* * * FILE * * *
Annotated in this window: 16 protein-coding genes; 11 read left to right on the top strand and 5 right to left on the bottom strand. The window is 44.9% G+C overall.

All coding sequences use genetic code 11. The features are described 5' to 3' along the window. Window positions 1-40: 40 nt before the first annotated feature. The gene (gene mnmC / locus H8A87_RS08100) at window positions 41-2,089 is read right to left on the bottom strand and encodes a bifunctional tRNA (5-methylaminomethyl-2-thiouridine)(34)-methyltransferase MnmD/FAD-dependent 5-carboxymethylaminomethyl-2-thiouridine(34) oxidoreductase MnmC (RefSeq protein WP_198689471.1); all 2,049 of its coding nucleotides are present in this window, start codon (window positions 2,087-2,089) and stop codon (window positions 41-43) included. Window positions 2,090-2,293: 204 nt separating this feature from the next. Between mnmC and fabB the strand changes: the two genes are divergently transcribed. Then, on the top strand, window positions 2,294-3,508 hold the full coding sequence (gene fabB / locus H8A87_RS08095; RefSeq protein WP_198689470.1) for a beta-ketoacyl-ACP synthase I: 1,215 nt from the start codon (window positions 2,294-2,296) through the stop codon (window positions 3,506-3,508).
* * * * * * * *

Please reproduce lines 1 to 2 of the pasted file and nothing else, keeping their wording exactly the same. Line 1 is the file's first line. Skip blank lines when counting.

Annotated in this window: 16 protein-coding genes; 11 read left to right on the top strand and 5 right to left on the bottom strand. The window is 44.9% G+C overall.

All coding sequences use genetic code 11. The features are described 5' to 3' along the window. Window positions 1-40: 40 nt before the first annotated feature. The gene (gene mnmC / locus H8A87_RS08100) at window positions 41-2,089 is read right to left on the bottom strand and encodes a bifunctional tRNA (5-methylaminomethyl-2-thiouridine)(34)-methyltransferase MnmD/FAD-dependent 5-carboxymethylaminomethyl-2-thiouridine(34) oxidoreductase MnmC (RefSeq protein WP_198689471.1); all 2,049 of its coding nucleotides are present in this window, start codon (window positions 2,087-2,089) and stop codon (window positions 41-43) included. Window positions 2,090-2,293: 204 nt separating this feature from the next. Between mnmC and fabB the strand changes: the two genes are divergently transcribed. Then, on the top strand, window positions 2,294-3,508 hold the full coding sequence (gene fabB / locus H8A87_RS08095; RefSeq protein WP_198689470.1) for a beta-ketoacyl-ACP synthase I: 1,215 nt from the start codon (window positions 2,294-2,296) through the stop codon (window positions 3,506-3,508).